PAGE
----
The National Ski Areas Association (NSAA) reports that there were 31 catastrophic incidents at ski resorts in the United States during the 2018/19 season. 21 of these accidents involved skiers. 10 involved snowboarders.
According to NSAA, the leading causes of serious injury on the slopes in 2018/19 were:
- Collision with the snow surface
- Collision with other skiers or snowboarders
- Collision with stationary objects like trees and boundary fencing
The NSAA defines “catastrophic injury” as those which will result in “…significant neurological trauma, major head injuries, spinal cord injuries resulting in full or partial paralysis, and injuries resulting in the loss of a limb.”
Catastrophic injuries during the 2018/19 season were well below the 10-year average of 46 and six fewer than the 37 serious injuries sustained during the 2017/18 season.
Ski and Snowboard Fatalities
During the 2018/19 ski season, 42 people suffered fatal injury. This is .02 percentage points higher than the 10-year average of 38. The most common cause of death on the slopes is collision with other skiers, closely followed by collision with the snow surface or trees. 36 of the fatalities last year were skiers. Six people died while snowboarding.
A Look at Helmet Use
The NSAA reports that 85% of all skiers and snowboarders wore helmets during the 2018/19 season. At the time of injury, all but six of the people who sustained an injury on the slopes last season were wearing helmets. By comparison, 11 of the fatal ski and snowboarding injuries during the 2018/19 season were sustained by men and women not wearing helmets.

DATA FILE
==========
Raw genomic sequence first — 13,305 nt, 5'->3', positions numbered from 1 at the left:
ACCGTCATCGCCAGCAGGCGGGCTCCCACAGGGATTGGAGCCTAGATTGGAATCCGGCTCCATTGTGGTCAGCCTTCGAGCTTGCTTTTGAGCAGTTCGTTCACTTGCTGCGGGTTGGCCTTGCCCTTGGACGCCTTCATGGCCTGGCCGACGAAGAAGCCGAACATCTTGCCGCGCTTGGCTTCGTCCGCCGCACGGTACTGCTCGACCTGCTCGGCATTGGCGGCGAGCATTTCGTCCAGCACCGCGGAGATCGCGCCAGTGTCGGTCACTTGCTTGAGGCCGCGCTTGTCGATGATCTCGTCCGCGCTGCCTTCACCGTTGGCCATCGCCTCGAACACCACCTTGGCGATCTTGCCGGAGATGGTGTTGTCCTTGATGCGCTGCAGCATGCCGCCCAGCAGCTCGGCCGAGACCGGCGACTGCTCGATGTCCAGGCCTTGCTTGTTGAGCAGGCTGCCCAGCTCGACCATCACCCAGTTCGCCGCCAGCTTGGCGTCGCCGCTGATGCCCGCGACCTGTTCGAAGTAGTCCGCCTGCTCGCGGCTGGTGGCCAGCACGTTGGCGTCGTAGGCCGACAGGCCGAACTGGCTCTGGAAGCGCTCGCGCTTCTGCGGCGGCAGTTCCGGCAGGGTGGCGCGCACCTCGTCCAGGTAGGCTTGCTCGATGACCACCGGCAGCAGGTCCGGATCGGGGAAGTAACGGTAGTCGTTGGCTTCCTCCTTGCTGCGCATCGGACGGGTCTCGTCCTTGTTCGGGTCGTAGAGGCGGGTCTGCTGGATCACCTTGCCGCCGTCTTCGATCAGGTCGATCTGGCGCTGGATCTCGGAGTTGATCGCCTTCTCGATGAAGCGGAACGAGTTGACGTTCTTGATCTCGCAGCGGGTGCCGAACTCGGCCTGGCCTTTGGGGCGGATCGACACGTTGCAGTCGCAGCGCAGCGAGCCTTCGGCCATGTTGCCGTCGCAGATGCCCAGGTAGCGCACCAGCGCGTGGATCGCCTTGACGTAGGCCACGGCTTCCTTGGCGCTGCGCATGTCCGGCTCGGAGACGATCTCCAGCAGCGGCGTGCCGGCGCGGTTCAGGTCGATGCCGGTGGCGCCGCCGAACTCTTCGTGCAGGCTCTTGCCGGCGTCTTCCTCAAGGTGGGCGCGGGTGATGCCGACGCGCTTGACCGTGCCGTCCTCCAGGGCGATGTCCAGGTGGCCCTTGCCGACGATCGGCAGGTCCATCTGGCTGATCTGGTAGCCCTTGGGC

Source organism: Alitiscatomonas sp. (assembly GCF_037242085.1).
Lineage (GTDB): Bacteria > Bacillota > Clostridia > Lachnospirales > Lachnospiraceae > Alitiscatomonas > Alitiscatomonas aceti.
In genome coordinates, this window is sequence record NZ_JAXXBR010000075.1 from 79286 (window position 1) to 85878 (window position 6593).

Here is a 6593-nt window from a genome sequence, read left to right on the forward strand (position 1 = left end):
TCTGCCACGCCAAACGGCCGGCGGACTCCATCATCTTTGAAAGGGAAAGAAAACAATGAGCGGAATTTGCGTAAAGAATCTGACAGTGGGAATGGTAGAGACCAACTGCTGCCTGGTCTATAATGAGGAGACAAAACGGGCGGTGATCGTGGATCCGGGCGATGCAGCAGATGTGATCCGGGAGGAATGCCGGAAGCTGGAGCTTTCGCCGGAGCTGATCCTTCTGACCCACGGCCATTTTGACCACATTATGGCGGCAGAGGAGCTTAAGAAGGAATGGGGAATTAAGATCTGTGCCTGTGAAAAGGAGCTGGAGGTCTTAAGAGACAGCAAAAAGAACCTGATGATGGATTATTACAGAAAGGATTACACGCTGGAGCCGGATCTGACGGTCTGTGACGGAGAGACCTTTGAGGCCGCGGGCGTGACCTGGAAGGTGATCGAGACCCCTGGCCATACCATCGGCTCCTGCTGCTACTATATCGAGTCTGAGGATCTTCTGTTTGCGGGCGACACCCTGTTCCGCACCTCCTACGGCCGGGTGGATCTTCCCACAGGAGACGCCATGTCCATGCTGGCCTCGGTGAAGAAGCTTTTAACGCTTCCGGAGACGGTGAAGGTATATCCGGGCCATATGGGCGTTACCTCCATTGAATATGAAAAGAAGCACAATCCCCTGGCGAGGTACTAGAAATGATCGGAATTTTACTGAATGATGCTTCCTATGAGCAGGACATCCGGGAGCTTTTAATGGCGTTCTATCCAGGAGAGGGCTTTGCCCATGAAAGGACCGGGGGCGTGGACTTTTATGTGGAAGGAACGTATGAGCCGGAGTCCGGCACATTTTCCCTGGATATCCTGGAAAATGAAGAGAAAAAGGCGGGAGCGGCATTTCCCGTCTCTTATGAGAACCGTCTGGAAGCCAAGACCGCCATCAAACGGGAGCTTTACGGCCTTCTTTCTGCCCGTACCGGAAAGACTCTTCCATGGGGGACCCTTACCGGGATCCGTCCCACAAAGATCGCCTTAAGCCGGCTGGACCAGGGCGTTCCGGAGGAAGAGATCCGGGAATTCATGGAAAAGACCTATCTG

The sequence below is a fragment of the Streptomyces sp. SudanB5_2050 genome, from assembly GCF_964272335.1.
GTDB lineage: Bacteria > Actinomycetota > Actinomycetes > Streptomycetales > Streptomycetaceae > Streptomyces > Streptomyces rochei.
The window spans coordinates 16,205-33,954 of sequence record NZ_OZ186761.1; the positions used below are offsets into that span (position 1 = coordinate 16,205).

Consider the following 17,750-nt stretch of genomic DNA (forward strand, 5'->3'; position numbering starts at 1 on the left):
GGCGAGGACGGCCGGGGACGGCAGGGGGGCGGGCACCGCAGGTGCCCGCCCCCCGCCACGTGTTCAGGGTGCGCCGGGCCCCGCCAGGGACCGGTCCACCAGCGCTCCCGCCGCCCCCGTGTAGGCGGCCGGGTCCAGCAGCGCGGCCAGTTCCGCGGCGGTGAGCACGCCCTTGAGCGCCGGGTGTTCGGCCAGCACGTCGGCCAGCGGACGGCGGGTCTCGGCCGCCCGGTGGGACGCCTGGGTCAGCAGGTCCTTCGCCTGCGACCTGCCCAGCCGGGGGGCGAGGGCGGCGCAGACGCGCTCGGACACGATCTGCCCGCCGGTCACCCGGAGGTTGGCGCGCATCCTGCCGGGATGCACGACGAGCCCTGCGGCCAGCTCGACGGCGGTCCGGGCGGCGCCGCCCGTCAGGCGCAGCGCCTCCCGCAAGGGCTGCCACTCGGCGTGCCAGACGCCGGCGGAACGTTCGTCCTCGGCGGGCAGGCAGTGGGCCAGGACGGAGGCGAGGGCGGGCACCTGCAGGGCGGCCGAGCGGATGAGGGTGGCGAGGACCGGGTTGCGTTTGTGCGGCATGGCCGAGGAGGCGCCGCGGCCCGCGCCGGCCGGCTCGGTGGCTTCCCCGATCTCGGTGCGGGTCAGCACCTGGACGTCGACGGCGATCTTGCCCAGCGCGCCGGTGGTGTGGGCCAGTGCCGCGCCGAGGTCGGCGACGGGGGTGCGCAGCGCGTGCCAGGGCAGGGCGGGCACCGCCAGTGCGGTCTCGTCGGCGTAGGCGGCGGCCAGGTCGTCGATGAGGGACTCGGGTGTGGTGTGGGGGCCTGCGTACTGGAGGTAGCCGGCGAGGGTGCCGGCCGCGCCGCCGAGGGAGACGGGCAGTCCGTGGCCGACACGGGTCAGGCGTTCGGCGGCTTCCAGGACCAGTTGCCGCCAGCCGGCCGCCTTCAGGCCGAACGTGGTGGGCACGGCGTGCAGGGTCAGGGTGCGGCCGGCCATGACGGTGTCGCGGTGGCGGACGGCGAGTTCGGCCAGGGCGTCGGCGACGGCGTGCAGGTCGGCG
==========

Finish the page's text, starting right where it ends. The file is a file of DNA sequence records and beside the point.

Studies have found that skiers and snowboarders who wear helmets are less likely to sustain a catastrophic or fatal injury. However, helmets only work to a point and may be rendered ineffective during high-speed collisions.
Brain injury is the most common skiing and snowboarding injury. It is also the leading cause of death following ski and snowboarding accidents. Risks for traumatic brain injury are reduced when helmets are used, but maintaining a reasonable speed and paying attention is a better safety plan. Only ski courses you are experienced and skilled enough to navigate and be courteous on the slopes. Being thoughtful, cautious, and responsible can help ensure everyone has a fun and injury-free experience.
Who is Liable for Ski Accident Injuries?
Liability in a ski accident is the same as liability in any accident: it will lie with the party who was acting irresponsibly. If you were run down by another skier or snowboarder or if you sustained your injury due to a course defect or danger, you may be entitled to seek compensation for all related damages. If your accident was caused by your own negligent or reckless actions, you are likely not eligible to take legal action. The best way to find out if you have cause to file suit is through a free, one-on-one consultation with one of the ski accident lawyers at Leventhal Sar.
Dedicated, thorough, and effective, Sean Leventhal and Jonathan Sar are here to listen to your case, provide honest information about your options, and guide you towards the best solution for your situation. Please call our Cherry Creek office at 720-667-3030 to schedule your complimentary consultation today.